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Sunday, September 26, 2021

As Advisory Panel Warned, CDC Director's Anti-Science Decision Makes Boosters 'Available To Anyone Who Wants One'

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As Advisory Panel Warned, CDC Director's Anti-Science Decision Makes Boosters 'Available To Anyone Who Wants One'

Now that CDC chief Dr. Rochelle Walensky - possibly working on behalf of her political puppet masters - has overridden her agency's advisory panel to expand the eligibility for Pfizer booster jabs to high-risk workers (a group that ACIP, the advisory panel, had decided to exclude given a paucity of efficacy and safety data), many employers are confused about whether the new guidance applies to them - and whether they might be left in a difficult situation with employees who didn't get the first two vaccines.

At the end of the day, the big worry is that hundreds of thousands of shots allocated for workers might simply go unused, left to expire while dozens of poorer countries would be overjoyed to have them.

According to the Hill, chaotic and at times contradictory messaging from federal health officials has culminated in a confusing set of recommendations about who should, and shouldn't receive booster jabs, and why?

Panel members initially said they had excluded approving jabs on an employment basis because there wasn't enough evidence those people were losing protection. That decision was clearly a disappointment to the Biden Administration, which is possibly why Dr. Walensky interceded.

The depth of Dr. Walsensky's contradiction of the science can be found in the exact wording of her decree: Starting immediately, anyone between the ages of 18 and 64 who is at increased risk of COVID-19 "exposure and transmission because of occupational or institutional setting" can get a third dose.

Legal experts told the Hill that those words are so vague, practically anyone could qualify. Already, many local level officials appear to be leaning toward simply giving boosters to anyone who asks.

"There's going to be confusion. If we are going to create guidelines that are essentially making the vaccine available to almost everyone, the simplest solution is, make it available to everyone," said Celine Gounder, an infectious disease specialist and epidemiologist at NYU and Bellevue Hospital. "The best public health programs are the ones that are simple and easy to understand and clear, and the more complexity you build into it, the more difficult it is to roll out."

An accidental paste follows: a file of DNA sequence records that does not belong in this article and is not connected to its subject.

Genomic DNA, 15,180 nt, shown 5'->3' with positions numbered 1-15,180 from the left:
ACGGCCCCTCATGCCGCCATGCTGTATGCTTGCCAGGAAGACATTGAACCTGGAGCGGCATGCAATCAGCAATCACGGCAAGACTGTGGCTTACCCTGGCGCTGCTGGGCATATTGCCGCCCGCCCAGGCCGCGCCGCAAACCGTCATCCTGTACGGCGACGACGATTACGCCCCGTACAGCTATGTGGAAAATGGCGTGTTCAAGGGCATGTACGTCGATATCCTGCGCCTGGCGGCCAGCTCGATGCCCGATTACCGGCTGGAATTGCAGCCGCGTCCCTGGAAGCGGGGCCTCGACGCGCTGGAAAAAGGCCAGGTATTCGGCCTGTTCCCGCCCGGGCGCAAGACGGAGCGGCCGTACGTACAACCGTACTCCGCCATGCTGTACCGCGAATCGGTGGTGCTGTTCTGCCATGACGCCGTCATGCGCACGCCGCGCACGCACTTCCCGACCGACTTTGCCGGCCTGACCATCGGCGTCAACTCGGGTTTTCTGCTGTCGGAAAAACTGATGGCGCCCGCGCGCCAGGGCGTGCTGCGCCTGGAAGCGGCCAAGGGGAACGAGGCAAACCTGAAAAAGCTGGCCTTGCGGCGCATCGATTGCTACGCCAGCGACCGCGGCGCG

That statement above about not creating obstacles to the third shot - that's coming from a scientist who doubted whether they were even necessary.

Gounder, who advised the Biden transition team on COVID-19, has been critical of the administration's fervent push for boosters, and said the evidence for a third dose based on occupation was mixed at best.

"You have to step back and ask the question, why is it that we're vaccinating people in high risk settings? Is it because they as individuals are at high risk, or is it because it would be disruptive to the workplace," Gounder said.

As far as the dramatic conclusion to what was supposed to be a 'staid' scientific process - the CDC director overruling her advisory panel on the issue of occupancy-based eligibility in a late night statement - that should be enough to alert Americans that something strange is happening. Despite the panel's claims, Dr. Walensky took to the White House press briefing on Friday to claim that she did not "overrule" the advisory committee and that she had listened to both sides on the issue of whether to approve boosters by occupational risk.

Amusingly, the assiduously pro-Democratic the Washington Post was willing to dismiss this usurpation of "the science" as simply another communications breakdown from the doddering Dems.

“Everyone is kind of confused,” he said. The current discontent has deep roots. In April, Pfizer chief executive Albert Bourla said a third coronavirus dose was “likely” to be needed. In late July, Pfizer-BioNTech announced that their vaccine’s efficacy waned over time. Data from Israel confirmed a drop. Then, last month, as the delta variant of the coronavirus surged and the World Health Organization decried the distribution of third shots in wealthy countries while poor countries were lacking first doses, President Biden announced that most Americans could begin getting boosters of the Pfizer and Moderna vaccines Sept. 20 — subject to the government’s regulatory processes, which unfolded in recent days and focused only on Pfizer. Regulators already allowed third shots for the immunocompromised who have received Pfizer or Moderna shots but have not yet made recommendations for all recipients of the Moderna and Johnson & Johnson vaccines.

The deluge of phone calls about booster shots to Primary Health clinics in Southwestern Idaho began weeks ago. On Friday morning, the group’s Garden City clinic, where Maddie Morris fields inquiries, saw an increase in calls, mostly from senior citizens.

“The calls seem pretty nonstop,” the customer service representative said. “It seems like a lot of people are anxious to get a booster.”

Doctors say confusion clouds patients’ willingness to receive boosters. In Idaho, the problem coincides with the primary health-care system’s struggle to meet the demands of the latest covid-19 crush, which earlier this month plunged the state into crisis standards of care — essentially the rationing of health care as demand overwhelms resources.

Unfortunately for them, it looks like the whole thing is back-firing...

Maybe they'll think twice next time around (though we doubt it, since 'next time' is literally happening in the coming weeks when they do this all again with Moderna).

Tyler Durden Sun, 09/26/2021 - 13:30

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